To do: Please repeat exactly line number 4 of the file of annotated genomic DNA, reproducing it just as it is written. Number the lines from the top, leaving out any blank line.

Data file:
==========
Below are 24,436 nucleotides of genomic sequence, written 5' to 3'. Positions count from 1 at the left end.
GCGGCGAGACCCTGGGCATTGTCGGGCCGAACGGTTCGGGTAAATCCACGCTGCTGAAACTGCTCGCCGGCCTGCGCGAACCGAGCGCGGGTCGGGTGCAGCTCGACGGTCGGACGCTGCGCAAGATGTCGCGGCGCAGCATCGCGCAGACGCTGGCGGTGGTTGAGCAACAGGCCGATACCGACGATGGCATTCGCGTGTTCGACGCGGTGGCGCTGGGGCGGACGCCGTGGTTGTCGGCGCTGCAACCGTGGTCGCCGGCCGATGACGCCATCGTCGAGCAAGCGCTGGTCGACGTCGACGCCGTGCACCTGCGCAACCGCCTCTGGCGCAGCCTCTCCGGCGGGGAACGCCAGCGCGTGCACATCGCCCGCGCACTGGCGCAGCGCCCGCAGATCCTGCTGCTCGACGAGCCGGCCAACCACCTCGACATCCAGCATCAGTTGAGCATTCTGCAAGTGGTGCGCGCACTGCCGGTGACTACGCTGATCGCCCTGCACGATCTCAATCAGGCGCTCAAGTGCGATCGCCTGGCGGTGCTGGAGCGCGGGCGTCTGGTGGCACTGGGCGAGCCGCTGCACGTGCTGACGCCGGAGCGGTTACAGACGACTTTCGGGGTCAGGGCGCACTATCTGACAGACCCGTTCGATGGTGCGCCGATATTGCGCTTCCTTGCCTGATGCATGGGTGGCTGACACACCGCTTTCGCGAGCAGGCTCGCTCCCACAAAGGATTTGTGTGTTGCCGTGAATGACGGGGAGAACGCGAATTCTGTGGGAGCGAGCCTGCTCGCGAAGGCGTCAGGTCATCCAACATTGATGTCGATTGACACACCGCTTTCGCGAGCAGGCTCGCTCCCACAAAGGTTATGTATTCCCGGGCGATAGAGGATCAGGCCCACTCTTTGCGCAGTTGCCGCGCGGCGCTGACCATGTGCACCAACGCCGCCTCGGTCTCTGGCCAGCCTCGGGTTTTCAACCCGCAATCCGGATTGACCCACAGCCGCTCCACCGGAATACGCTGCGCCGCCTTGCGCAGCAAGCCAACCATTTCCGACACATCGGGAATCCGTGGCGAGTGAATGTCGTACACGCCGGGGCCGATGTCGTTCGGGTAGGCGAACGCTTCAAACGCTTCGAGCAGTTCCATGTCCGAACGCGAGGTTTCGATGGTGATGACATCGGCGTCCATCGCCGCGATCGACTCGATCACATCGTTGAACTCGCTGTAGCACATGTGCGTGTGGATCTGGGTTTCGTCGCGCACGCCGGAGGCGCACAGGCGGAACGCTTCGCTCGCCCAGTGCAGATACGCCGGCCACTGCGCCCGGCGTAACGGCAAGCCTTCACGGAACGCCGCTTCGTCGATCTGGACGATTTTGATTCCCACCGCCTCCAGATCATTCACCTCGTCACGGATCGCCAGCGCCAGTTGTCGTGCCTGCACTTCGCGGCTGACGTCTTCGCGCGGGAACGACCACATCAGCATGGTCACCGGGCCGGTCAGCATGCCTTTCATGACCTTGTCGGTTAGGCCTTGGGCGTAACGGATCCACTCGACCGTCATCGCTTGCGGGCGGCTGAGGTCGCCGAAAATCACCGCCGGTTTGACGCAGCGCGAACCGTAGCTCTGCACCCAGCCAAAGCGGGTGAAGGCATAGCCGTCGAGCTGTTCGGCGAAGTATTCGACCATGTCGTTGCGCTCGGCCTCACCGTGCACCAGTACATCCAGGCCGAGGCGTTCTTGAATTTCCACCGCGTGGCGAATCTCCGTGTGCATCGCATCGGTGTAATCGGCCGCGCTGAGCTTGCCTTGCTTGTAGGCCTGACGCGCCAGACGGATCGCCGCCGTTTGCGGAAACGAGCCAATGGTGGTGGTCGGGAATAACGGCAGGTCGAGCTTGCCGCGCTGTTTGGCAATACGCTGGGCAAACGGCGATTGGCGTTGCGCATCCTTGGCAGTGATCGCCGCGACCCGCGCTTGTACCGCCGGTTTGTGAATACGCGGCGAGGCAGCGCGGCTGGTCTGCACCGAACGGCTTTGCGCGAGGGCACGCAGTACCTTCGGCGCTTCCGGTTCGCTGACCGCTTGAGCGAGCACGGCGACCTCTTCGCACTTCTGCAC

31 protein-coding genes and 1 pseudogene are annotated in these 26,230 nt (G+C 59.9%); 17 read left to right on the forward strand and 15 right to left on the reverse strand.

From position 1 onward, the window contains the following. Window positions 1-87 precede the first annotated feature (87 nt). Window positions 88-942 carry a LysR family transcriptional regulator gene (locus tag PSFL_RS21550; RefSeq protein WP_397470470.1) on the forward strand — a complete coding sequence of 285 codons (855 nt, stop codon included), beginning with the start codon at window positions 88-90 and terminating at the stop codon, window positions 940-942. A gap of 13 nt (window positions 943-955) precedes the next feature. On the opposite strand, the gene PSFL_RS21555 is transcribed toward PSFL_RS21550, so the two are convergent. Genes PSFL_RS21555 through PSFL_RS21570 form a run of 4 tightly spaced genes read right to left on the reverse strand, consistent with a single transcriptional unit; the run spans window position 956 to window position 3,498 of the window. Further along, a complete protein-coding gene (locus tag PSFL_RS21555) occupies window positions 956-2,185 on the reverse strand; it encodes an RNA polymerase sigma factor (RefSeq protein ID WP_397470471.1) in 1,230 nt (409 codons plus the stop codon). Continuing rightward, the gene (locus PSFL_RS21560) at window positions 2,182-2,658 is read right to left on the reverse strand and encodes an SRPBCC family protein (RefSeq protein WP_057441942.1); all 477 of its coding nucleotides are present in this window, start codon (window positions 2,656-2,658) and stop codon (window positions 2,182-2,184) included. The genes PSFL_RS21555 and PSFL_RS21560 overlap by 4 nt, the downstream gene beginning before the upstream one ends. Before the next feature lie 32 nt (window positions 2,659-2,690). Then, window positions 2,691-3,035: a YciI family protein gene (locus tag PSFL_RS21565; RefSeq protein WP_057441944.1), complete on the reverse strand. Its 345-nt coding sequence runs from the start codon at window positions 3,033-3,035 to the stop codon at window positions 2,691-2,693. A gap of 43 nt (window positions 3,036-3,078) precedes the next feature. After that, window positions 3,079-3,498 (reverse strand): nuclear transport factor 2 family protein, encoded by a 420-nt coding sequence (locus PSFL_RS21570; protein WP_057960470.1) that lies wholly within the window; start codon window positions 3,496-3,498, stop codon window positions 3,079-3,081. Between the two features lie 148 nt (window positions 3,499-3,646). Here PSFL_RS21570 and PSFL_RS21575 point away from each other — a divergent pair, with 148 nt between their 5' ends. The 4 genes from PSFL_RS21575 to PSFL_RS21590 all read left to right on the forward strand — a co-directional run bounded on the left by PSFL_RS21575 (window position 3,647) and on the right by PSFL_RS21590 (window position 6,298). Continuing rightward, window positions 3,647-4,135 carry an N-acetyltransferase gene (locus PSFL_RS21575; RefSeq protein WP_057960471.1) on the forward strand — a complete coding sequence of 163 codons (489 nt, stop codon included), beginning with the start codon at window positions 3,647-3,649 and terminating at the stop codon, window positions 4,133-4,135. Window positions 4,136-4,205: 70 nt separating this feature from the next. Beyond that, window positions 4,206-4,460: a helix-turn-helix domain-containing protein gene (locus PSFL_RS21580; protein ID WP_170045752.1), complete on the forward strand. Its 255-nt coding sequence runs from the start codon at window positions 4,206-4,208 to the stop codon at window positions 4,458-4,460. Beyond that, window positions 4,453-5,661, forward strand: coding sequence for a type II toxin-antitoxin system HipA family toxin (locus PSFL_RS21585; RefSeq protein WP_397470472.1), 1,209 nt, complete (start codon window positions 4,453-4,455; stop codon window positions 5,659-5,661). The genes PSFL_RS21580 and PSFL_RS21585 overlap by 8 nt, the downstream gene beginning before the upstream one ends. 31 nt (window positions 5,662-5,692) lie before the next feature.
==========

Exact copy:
From position 1 onward, the window contains the following. Window positions 1-87 precede the first annotated feature (87 nt). Window positions 88-942 carry a LysR family transcriptional regulator gene (locus tag PSFL_RS21550; RefSeq protein WP_397470470.1) on the forward strand — a complete coding sequence of 285 codons (855 nt, stop codon included), beginning with the start codon at window positions 88-90 and terminating at the stop codon, window positions 940-942. A gap of 13 nt (window positions 943-955) precedes the next feature. On the opposite strand, the gene PSFL_RS21555 is transcribed toward PSFL_RS21550, so the two are convergent. Genes PSFL_RS21555 through PSFL_RS21570 form a run of 4 tightly spaced genes read right to left on the reverse strand, consistent with a single transcriptional unit; the run spans window position 956 to window position 3,498 of the window. Further along, a complete protein-coding gene (locus tag PSFL_RS21555) occupies window positions 956-2,185 on the reverse strand; it encodes an RNA polymerase sigma factor (RefSeq protein ID WP_397470471.1) in 1,230 nt (409 codons plus the stop codon). Continuing rightward, the gene (locus PSFL_RS21560) at window positions 2,182-2,658 is read right to left on the reverse strand and encodes an SRPBCC family protein (RefSeq protein WP_057441942.1); all 477 of its coding nucleotides are present in this window, start codon (window positions 2,656-2,658) and stop codon (window positions 2,182-2,184) included. The genes PSFL_RS21555 and PSFL_RS21560 overlap by 4 nt, the downstream gene beginning before the upstream one ends. Before the next feature lie 32 nt (window positions 2,659-2,690). Then, window positions 2,691-3,035: a YciI family protein gene (locus tag PSFL_RS21565; RefSeq protein WP_057441944.1), complete on the reverse strand. Its 345-nt coding sequence runs from the start codon at window positions 3,033-3,035 to the stop codon at window positions 2,691-2,693. A gap of 43 nt (window positions 3,036-3,078) precedes the next feature. After that, window positions 3,079-3,498 (reverse strand): nuclear transport factor 2 family protein, encoded by a 420-nt coding sequence (locus PSFL_RS21570; protein WP_057960470.1) that lies wholly within the window; start codon window positions 3,496-3,498, stop codon window positions 3,079-3,081. Between the two features lie 148 nt (window positions 3,499-3,646). Here PSFL_RS21570 and PSFL_RS21575 point away from each other — a divergent pair, with 148 nt between their 5' ends. The 4 genes from PSFL_RS21575 to PSFL_RS21590 all read left to right on the forward strand — a co-directional run bounded on the left by PSFL_RS21575 (window position 3,647) and on the right by PSFL_RS21590 (window position 6,298). Continuing rightward, window positions 3,647-4,135 carry an N-acetyltransferase gene (locus PSFL_RS21575; RefSeq protein WP_057960471.1) on the forward strand — a complete coding sequence of 163 codons (489 nt, stop codon included), beginning with the start codon at window positions 3,647-3,649 and terminating at the stop codon, window positions 4,133-4,135. Window positions 4,136-4,205: 70 nt separating this feature from the next. Beyond that, window positions 4,206-4,460: a helix-turn-helix domain-containing protein gene (locus PSFL_RS21580; protein ID WP_170045752.1), complete on the forward strand. Its 255-nt coding sequence runs from the start codon at window positions 4,206-4,208 to the stop codon at window positions 4,458-4,460. Beyond that, window positions 4,453-5,661, forward strand: coding sequence for a type II toxin-antitoxin system HipA family toxin (locus PSFL_RS21585; RefSeq protein WP_397470472.1), 1,209 nt, complete (start codon window positions 4,453-4,455; stop codon window positions 5,659-5,661). The genes PSFL_RS21580 and PSFL_RS21585 overlap by 8 nt, the downstream gene beginning before the upstream one ends. 31 nt (window positions 5,662-5,692) lie before the next feature.